Proposal: making inits and tails less strict
ekmett at gmail.com
Fri Mar 18 02:00:16 CET 2011
On Thu, Mar 17, 2011 at 7:58 PM, Ivan Lazar Miljenovic <
ivan.miljenovic at gmail.com> wrote:
> On 18 March 2011 06:25, Bas van Dijk <v.dijk.bas at gmail.com> wrote:
> > I would like to propose making inits and tails less strict:
> > inits :: [a] -> [[a]]
> > -inits  = []
> > -inits (x:xs) = [] ++ map (x:) (inits xs)
> > +inits xs =  : case xs of
> > +  -> 
> > + x:xs -> map (x:) (inits xs)
> > tails :: [a] -> [[a]]
> > -tails  = []
> > -tails xxs@(_:xs) = xxs : tails xs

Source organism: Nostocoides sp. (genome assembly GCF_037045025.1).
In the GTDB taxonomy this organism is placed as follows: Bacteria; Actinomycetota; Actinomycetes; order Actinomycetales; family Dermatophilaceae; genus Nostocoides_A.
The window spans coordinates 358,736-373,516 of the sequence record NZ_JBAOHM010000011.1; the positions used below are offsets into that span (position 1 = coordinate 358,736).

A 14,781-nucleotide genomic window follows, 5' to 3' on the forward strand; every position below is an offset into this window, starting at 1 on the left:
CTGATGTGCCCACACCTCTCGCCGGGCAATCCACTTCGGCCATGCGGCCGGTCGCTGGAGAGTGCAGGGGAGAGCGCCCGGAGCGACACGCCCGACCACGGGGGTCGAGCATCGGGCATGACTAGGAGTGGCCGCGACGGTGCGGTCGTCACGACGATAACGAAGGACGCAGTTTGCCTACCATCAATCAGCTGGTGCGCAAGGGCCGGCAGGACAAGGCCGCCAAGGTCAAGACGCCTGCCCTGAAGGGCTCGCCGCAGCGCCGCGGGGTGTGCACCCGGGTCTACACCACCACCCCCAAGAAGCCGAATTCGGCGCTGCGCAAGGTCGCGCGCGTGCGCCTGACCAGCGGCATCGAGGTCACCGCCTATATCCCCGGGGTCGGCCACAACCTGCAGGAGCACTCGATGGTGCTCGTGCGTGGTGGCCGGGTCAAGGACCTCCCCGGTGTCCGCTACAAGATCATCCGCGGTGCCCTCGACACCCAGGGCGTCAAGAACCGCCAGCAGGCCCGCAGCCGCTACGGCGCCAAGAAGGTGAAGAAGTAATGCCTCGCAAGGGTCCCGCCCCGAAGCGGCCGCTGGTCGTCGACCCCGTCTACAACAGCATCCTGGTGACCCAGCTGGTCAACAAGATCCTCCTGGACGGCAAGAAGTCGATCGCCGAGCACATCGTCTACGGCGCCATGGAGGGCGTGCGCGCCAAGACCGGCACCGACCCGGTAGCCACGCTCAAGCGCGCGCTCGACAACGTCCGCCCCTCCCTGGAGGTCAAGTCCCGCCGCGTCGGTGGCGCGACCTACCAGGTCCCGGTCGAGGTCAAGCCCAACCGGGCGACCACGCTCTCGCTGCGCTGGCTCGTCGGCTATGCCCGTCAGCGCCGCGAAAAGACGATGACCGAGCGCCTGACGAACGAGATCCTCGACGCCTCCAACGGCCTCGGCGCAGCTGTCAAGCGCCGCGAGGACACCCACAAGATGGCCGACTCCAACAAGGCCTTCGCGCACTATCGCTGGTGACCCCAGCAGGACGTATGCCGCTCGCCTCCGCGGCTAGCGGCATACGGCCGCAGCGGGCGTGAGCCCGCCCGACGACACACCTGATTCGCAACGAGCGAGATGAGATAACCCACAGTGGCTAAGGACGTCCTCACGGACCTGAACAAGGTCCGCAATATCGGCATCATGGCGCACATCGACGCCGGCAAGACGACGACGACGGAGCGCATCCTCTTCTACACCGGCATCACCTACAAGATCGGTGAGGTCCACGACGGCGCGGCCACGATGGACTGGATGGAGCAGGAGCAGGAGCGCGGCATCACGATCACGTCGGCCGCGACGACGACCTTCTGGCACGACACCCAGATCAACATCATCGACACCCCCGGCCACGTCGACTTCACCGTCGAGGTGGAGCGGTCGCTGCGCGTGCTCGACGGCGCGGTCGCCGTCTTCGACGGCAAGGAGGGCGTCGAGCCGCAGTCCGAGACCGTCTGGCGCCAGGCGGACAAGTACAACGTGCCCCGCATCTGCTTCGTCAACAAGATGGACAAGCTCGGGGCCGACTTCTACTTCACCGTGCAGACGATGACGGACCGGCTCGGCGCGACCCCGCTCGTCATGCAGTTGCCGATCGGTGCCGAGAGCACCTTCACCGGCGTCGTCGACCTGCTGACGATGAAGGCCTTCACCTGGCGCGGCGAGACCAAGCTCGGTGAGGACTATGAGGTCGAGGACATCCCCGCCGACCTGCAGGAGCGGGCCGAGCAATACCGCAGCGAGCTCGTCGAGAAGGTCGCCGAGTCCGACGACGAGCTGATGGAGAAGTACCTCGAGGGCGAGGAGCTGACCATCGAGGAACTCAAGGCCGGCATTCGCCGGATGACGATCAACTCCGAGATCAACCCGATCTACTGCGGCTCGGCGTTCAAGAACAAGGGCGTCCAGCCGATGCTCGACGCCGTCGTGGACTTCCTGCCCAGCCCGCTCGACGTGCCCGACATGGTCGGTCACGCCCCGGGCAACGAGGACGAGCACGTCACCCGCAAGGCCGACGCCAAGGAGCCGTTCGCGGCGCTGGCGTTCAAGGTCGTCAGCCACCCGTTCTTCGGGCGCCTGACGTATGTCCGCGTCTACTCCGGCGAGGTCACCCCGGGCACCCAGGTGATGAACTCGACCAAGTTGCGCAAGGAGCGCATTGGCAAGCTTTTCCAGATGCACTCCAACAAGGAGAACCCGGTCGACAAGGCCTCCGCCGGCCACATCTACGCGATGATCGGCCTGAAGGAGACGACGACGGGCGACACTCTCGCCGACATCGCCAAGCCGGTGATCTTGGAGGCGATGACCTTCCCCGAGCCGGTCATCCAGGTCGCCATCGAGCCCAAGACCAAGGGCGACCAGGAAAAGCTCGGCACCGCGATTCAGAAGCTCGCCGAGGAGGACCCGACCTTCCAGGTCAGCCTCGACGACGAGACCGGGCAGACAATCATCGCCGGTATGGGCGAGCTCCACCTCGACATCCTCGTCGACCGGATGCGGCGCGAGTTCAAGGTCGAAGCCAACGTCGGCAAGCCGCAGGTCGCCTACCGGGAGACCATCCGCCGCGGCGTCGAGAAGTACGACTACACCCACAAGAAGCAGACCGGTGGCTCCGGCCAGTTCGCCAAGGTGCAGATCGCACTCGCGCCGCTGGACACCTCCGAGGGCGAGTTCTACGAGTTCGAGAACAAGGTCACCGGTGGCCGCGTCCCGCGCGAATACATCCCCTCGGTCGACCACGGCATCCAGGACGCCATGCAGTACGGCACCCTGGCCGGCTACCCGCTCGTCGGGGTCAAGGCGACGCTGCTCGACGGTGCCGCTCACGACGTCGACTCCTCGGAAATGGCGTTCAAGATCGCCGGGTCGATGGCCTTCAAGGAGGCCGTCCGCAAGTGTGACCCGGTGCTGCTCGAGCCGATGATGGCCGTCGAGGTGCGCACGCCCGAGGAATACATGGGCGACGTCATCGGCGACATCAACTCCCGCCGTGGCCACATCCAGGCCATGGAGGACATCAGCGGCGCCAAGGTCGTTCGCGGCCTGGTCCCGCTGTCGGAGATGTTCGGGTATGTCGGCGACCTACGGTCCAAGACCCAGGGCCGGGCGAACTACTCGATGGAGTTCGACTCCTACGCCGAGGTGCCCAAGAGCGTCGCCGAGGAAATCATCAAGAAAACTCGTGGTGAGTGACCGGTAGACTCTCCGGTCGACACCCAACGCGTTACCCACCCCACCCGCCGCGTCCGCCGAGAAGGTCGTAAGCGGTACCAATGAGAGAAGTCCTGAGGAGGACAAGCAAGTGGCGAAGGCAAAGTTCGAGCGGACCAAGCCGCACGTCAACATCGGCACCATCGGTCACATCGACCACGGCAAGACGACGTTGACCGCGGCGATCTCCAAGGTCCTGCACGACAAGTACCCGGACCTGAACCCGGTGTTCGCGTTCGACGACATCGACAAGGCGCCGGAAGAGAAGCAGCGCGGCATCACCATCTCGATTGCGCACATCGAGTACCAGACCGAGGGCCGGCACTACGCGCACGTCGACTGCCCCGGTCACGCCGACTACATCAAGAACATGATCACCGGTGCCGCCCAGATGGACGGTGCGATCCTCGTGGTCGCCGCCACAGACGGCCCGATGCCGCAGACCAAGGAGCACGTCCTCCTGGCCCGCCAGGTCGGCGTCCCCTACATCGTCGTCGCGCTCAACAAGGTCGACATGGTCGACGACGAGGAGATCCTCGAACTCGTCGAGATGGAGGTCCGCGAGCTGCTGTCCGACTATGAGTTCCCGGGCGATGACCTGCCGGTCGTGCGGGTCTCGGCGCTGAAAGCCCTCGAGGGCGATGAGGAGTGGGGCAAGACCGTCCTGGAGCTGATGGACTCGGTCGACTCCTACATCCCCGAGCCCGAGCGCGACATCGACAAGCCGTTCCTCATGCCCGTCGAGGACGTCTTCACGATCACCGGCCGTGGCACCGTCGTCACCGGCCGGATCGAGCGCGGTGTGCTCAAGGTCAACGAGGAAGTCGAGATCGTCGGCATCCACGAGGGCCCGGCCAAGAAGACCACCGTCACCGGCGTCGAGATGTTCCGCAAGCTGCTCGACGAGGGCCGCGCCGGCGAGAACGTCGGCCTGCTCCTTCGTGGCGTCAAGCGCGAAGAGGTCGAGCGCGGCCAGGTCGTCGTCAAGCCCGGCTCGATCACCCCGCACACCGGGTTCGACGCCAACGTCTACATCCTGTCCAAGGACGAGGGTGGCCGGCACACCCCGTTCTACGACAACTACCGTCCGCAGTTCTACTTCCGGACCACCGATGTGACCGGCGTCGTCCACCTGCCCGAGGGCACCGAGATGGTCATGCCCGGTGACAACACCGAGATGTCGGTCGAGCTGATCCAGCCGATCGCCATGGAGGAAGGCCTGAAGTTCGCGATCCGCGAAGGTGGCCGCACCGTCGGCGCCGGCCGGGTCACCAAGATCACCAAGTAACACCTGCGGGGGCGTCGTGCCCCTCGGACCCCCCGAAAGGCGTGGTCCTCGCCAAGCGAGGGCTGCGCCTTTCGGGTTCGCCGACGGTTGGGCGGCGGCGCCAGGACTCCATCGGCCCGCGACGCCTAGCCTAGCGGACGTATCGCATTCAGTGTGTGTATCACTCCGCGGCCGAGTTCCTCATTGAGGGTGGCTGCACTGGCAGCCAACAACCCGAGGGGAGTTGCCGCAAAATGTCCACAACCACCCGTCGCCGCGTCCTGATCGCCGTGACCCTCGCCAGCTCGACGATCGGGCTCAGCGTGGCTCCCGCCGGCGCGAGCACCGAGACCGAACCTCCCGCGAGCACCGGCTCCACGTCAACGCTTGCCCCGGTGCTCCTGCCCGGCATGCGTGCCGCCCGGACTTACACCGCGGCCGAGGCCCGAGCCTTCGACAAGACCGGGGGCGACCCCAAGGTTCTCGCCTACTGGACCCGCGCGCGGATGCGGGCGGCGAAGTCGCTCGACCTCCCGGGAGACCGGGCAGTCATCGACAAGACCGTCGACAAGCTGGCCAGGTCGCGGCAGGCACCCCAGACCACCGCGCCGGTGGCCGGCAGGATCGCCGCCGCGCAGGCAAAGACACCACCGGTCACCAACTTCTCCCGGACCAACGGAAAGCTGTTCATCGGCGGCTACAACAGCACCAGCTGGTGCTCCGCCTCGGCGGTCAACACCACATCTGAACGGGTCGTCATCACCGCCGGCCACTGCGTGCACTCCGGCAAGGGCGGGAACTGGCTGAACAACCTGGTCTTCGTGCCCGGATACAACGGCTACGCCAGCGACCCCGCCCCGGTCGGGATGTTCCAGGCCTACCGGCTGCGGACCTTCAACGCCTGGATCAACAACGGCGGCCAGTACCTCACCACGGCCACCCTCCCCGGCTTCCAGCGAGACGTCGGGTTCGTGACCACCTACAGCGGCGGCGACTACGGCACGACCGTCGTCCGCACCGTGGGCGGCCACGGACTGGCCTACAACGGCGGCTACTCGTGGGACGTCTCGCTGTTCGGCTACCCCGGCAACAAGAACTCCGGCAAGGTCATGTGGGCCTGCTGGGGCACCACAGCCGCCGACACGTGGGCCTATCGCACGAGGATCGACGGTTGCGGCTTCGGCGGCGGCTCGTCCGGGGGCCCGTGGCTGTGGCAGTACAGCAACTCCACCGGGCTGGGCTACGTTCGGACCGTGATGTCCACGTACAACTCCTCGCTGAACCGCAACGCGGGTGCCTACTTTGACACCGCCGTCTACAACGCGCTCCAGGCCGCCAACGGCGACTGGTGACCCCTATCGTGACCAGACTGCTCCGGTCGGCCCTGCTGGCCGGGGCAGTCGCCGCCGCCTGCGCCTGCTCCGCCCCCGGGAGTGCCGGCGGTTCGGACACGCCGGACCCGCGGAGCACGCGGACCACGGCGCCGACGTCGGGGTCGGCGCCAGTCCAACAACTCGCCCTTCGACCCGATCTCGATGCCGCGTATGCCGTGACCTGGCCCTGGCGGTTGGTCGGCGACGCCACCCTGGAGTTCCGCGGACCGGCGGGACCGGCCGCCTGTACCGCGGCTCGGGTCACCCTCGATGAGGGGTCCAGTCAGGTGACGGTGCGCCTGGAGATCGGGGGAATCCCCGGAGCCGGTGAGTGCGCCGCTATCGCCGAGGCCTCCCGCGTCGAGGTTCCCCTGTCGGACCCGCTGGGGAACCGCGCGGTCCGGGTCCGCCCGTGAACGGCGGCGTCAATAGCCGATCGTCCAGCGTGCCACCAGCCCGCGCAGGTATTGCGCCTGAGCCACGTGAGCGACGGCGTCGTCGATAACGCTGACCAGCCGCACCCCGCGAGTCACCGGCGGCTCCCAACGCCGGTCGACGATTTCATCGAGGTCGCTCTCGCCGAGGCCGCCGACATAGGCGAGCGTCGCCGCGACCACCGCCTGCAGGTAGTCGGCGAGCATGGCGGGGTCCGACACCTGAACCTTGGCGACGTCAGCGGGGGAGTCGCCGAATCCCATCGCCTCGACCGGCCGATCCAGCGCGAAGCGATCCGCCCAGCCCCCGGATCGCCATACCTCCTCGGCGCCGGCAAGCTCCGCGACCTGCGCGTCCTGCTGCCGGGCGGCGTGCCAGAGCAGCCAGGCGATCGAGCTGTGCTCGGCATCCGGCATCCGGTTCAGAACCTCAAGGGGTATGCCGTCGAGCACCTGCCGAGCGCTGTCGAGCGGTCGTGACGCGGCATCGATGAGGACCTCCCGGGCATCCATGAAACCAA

> > +tails xxs = xxs : case xxs of
> > +  -> 
> > + _:xs -> tails xs
> > Having a lazier inits allows the elegant:
> > nats = map length (inits nats)
> > which loops for the current definition. This definition was due to John
> > http://firstname.lastname@example.org/msg21044.html
> I'm not against this proposal, but am just curious: is there any
> reason/need for this lazier definition apart from an elegant (but
> possibly not actually needed/useful) trick?
In general with the standard library definitions have been made as lazy as
they reasonably can.
Here, clearly, the initial  doesn't depend on the argument being resolved
to a cons cell or nil.
For me this is interesting mostly because of the nearly-comonadic
extend :: ([a] -> b) -> [a] -> [b]
extend f = map f . tails
which I would like to be as productive as possible.
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